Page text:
In the middle of all that the doorbell rang and my early birthday present arrived. It was super difficult to hold off playing around with this baby while I got my work done! I'm looking forward to finding time soon to have fun with this "new" second-hand camera.


26 February, 2017

A quiet weekend

It's been a quiet weekend, which has been weird, but very welcome after six straight weekends of wrestling.
The name of these harks back to when our boys were
younger. I modified Jam Drops to be Monster Eye
biscuits because not everyone around here likes
jam, but everyone likes chocolate.
Two of our boys were away on a youth group camp, leaving us at home with our 14 y.o. That was weird.

He was the boy who didn't wrestle this year, so we took him out to a restaurant of his choice. We went to a Japanese all-you-can-eat restaurant at our local shopping centre called "Farmer's Market". It's a great place that we've been a few times. At about AU$17.50 for lunch (and 70 minutes to eat) we did pretty well, especially with how much he ate. 
What was especially amusing was a five y.o. boy on the table next to us. He couldn't stop staring at us and I finally talked to him. He was fascinated by how much our son was eating. We chatted for a bit, then his family had to leave. By that time we were trying on a few English words. We tried out "See you later" and he asked, "Will I really? Do you come here often?" When his parents finally got him to leave he came back several times to say goodbye. It was hilarious.

At 4 I had a video chat with my life-long friend, Mel. That was, as usual, wonderful and life-giving. We're already making plans to spend face-to-face time when I'm back in Australia next year at this time helping our eldest to settle into university (Lord willing).

Not much else happened yesterday. It was wonderful.

Today we went to church as usual. We're now dealing with "fame" as various people stop us and congratulate us on our son's win. The first thing our pastor said to us when we arrived was, "Is your son coming today?" Well he wasn't, but our pastor wanted to tell congratulate him in front of everyone!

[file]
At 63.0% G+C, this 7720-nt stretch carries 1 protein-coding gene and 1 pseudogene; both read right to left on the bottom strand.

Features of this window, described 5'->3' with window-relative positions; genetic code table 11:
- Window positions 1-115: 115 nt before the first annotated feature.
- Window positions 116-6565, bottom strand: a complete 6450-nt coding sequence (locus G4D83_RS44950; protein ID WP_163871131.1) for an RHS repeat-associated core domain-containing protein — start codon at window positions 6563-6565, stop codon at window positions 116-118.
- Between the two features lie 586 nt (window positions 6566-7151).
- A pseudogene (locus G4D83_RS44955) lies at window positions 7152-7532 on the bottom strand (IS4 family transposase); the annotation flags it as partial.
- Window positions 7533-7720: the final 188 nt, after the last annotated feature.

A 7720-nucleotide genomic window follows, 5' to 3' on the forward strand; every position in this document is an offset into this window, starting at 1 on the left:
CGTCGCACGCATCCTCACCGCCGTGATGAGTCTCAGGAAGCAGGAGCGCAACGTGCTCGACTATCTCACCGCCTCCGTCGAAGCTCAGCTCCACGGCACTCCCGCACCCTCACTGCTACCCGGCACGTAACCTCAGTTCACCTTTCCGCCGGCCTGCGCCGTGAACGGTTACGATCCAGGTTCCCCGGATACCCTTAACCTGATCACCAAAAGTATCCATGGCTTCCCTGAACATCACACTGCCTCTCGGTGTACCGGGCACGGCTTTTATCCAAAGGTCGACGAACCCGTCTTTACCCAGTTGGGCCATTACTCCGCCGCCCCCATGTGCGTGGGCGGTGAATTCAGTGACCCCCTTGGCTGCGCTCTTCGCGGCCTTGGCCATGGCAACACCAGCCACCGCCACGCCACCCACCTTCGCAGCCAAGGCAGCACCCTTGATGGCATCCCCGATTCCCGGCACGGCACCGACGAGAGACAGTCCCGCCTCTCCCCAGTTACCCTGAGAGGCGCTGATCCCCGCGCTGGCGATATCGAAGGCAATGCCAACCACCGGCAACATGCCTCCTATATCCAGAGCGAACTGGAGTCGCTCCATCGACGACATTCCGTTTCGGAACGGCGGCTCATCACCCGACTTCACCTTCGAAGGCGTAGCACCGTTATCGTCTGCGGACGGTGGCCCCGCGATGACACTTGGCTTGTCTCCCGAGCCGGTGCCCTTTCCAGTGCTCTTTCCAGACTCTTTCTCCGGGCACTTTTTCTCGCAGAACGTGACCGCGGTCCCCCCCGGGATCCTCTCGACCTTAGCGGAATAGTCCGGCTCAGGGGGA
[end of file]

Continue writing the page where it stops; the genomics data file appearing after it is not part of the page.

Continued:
After church I met with my Taiwanese friend to learn a new Bible story and review the previous three we've learnt (see here about how this started last November). Unfortunately our Malaysian friend has moved and couldn't join us, but I continue to be amazed at how fun it is to go over these stories that I'm so familiar with, and help someone else to learn them. A very different feel to an intellectual Bible study.

It was a gorgeous day and I rode home as usual along the local rivers. The temperature was about 12C with no wind and a clear sky. Plum blossoms are appearing around the place. I've seen them on people's FB pages, but not had a chance myself to stop and take a photo on a nice day. Here is what I snapped on the way home today.

After lunch I had my usual time-out in bed, reading, playing games etc. Then I came downstairs and did some baking. I tried a recipe that's been in my typed recipe book since I left home (during university holidays more than 20 years ago I typed out a lot of my mum's favourite recipes, and I'm still using many of them). I don't believe I've ever made this cake: Gugelhupf. It's turned out well, though I didn't have a special Bundt pan to use. I hope the boys enjoy it. If it's okay I'll be taking some with me to the women's retreat I'm going to on Wednesday. I also made the Monster Eye biscuits that I put at the top of this post.

Then the rest of our family came home and all of a sudden we have a full table and and full washing machine. The fridge, however, is considerably more empty...







25 February, 2017

Comfort on an anniversary

Today is an anniversary. The anniversary of the day my father-in-law died last year. The context of that day was that I was in Bangkok when my husband was woken at 3.30am with the news that his father had passed from this life. I woke a while later to a text from him with the news. Though I my father-in-law was not an intimate part of my life, it hit me hard that day.

But it's not the only grief that happened last year. See The colander of expat life